Me & My Butter Cookie, August 30, 2007
As we settled into our seats, I went about the business of nesting with various lotions and potions and a healthy supply of herbal tea while Jen dutifully pulled out the stack of guidebooks and email suggestions she had been collecting for the past week.
With the precision of a tactical cartographer, she began strategically mapping out our weekend by cross-referencing all the places we were going to eat, what their specialties were and what important monuments were in the immediate vicinity. Away from the touristy restaurants near the Colosseum was a small local osteria with excellent pizza. The oldest gelateria in Rome was somewhere around the Trevi Fountain. A cafe at the Piazza Navona had the best tartufo in the city. A little hole-in-the-wall cafe around the corner from the Pantheon makes super-secret cappuccinos. And a restaurant offering a to-die-for dish of trofie that was purported to induce spontaneous bursts of plate-licking.
The level of preparation she invested in this gastronomical vision quest was amazing. Hell, if it were up to me, we would have just wandered into whatever cafe we happened to be passing by when we got hungry. That was the extent of my plan.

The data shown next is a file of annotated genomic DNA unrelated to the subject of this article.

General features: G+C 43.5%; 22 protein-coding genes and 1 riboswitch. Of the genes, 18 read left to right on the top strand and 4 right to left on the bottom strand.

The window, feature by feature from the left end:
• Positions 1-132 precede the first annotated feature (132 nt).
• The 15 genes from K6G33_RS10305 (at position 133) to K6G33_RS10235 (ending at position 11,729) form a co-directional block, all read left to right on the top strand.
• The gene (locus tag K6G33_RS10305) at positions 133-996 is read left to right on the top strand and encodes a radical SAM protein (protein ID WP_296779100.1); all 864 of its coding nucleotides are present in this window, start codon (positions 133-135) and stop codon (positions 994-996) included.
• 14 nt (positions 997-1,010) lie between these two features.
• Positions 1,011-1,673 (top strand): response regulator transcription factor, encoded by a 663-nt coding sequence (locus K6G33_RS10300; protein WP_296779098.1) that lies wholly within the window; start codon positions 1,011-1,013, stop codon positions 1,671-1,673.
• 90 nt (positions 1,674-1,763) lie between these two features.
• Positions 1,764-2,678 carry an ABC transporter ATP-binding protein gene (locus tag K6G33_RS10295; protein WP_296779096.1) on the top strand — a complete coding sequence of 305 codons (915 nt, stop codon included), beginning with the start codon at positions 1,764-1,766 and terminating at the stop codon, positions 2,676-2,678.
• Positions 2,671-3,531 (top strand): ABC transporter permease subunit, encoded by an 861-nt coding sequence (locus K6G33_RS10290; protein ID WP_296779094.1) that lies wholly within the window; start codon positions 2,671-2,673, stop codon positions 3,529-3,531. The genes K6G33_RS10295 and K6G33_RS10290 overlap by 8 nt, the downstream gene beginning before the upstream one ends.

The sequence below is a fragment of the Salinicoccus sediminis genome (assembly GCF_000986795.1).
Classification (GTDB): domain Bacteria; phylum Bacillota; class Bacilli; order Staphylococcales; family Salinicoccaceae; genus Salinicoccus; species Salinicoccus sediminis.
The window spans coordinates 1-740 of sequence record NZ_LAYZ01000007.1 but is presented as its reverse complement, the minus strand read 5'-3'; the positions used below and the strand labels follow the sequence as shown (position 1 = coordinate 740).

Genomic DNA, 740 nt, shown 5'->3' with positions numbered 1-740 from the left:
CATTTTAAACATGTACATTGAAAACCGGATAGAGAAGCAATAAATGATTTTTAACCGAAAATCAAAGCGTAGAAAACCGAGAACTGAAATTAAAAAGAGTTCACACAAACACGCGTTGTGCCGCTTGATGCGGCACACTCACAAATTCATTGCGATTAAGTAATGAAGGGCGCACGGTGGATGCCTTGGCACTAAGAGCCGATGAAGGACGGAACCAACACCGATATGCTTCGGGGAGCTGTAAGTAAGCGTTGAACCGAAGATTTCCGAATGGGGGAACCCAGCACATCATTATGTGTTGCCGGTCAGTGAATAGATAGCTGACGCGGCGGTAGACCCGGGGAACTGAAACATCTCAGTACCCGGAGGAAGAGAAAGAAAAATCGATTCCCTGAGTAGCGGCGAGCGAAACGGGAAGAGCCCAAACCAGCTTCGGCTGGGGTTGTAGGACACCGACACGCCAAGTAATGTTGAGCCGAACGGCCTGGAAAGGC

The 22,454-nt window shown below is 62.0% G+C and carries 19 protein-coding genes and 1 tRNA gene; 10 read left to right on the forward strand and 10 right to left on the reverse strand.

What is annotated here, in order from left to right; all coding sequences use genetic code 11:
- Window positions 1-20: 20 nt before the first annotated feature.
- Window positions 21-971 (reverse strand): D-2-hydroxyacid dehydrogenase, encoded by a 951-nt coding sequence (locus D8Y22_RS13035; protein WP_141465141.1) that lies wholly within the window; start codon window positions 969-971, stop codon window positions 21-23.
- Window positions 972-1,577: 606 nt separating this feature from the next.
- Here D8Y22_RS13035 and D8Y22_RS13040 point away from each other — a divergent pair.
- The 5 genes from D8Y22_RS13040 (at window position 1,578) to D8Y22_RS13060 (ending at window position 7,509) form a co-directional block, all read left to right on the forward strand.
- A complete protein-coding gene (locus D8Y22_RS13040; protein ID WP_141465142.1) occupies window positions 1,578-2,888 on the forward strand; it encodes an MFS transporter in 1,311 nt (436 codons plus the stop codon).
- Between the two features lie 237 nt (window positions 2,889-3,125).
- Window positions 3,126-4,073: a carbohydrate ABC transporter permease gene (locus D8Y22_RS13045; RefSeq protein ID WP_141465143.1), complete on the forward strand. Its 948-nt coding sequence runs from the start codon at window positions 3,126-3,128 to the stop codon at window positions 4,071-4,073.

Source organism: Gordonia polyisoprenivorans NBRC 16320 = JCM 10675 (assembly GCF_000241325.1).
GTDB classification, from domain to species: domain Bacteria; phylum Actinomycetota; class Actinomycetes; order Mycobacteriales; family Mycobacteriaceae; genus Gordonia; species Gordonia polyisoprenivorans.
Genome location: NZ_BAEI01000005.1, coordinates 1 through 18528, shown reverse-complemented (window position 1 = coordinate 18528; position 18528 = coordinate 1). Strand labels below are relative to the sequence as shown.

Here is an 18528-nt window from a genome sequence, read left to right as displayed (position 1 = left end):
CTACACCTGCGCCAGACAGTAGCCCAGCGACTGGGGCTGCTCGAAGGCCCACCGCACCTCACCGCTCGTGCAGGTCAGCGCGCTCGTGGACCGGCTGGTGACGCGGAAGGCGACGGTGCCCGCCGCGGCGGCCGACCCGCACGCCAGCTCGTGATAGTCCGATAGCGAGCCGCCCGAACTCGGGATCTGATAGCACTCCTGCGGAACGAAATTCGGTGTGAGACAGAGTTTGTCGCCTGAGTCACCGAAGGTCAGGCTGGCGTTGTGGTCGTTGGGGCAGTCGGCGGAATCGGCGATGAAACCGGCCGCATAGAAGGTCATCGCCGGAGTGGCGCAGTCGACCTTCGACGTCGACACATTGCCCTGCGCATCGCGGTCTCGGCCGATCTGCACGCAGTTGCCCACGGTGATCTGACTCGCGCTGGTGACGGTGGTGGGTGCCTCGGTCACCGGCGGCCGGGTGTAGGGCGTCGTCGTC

Although both approaches have their merits, in this particular case I must admit...her way turned out better.
I often muse at the fact that so many wonderful aspects of my life are a direct result of my Butter Cookie's purposeful meal planning, the most obvious being my present status as a happily married ex-pat, but not the least of which is a genuinely soulful appreciation for food.
To enjoy a good meal with someone like Jen is truly a pleasure and our three-day food fest was nothing short of a transcendent experience. Since then, food has inextricably worked its way into my fondest memories, with the tiniest inklings of certain tastes and smells spontaneously transporting me back to many magic moments in time.
For this reason, this blog is a bit of an homage to our friendship as well. A tribute to our shared passion for that plate of trofie that literally moved us to tears.
Of course, it's distinctly possible that the free-flowing vino da tavola may have exhorted some influence over those tears...
But I like to think it was the trofie.